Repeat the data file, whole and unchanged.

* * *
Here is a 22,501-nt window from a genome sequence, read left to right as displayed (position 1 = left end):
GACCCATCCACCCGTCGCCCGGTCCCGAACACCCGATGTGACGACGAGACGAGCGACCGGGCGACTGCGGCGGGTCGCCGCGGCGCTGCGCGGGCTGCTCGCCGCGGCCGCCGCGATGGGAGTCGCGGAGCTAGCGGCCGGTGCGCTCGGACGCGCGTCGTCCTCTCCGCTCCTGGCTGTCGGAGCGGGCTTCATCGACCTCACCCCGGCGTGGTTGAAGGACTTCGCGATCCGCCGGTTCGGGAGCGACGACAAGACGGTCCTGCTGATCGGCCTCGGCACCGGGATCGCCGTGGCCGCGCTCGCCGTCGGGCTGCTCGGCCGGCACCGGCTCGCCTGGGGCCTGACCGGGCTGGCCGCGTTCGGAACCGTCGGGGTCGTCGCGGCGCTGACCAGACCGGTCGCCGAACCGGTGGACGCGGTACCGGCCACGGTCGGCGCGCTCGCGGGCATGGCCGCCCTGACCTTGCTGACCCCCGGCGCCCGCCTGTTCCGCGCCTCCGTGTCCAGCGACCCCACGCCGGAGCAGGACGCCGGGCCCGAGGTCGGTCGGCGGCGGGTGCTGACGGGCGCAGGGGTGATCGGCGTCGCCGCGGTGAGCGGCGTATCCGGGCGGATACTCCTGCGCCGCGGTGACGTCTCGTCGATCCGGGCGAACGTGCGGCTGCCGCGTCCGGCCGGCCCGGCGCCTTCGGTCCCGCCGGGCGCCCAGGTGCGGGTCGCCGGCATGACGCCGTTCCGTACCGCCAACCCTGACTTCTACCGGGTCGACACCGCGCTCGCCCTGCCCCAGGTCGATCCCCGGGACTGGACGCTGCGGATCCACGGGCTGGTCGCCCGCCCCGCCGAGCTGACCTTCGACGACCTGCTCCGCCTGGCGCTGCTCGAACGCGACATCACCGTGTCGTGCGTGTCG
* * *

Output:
Here is a 22,501-nt window from a genome sequence, read left to right as displayed (position 1 = left end):
GACCCATCCACCCGTCGCCCGGTCCCGAACACCCGATGTGACGACGAGACGAGCGACCGGGCGACTGCGGCGGGTCGCCGCGGCGCTGCGCGGGCTGCTCGCCGCGGCCGCCGCGATGGGAGTCGCGGAGCTAGCGGCCGGTGCGCTCGGACGCGCGTCGTCCTCTCCGCTCCTGGCTGTCGGAGCGGGCTTCATCGACCTCACCCCGGCGTGGTTGAAGGACTTCGCGATCCGCCGGTTCGGGAGCGACGACAAGACGGTCCTGCTGATCGGCCTCGGCACCGGGATCGCCGTGGCCGCGCTCGCCGTCGGGCTGCTCGGCCGGCACCGGCTCGCCTGGGGCCTGACCGGGCTGGCCGCGTTCGGAACCGTCGGGGTCGTCGCGGCGCTGACCAGACCGGTCGCCGAACCGGTGGACGCGGTACCGGCCACGGTCGGCGCGCTCGCGGGCATGGCCGCCCTGACCTTGCTGACCCCCGGCGCCCGCCTGTTCCGCGCCTCCGTGTCCAGCGACCCCACGCCGGAGCAGGACGCCGGGCCCGAGGTCGGTCGGCGGCGGGTGCTGACGGGCGCAGGGGTGATCGGCGTCGCCGCGGTGAGCGGCGTATCCGGGCGGATACTCCTGCGCCGCGGTGACGTCTCGTCGATCCGGGCGAACGTGCGGCTGCCGCGTCCGGCCGGCCCGGCGCCTTCGGTCCCGCCGGGCGCCCAGGTGCGGGTCGCCGGCATGACGCCGTTCCGTACCGCCAACCCTGACTTCTACCGGGTCGACACCGCGCTCGCCCTGCCCCAGGTCGATCCCCGGGACTGGACGCTGCGGATCCACGGGCTGGTCGCCCGCCCCGCCGAGCTGACCTTCGACGACCTGCTCCGCCTGGCGCTGCTCGAACGCGACATCACCGTGTCGTGCGTGTCG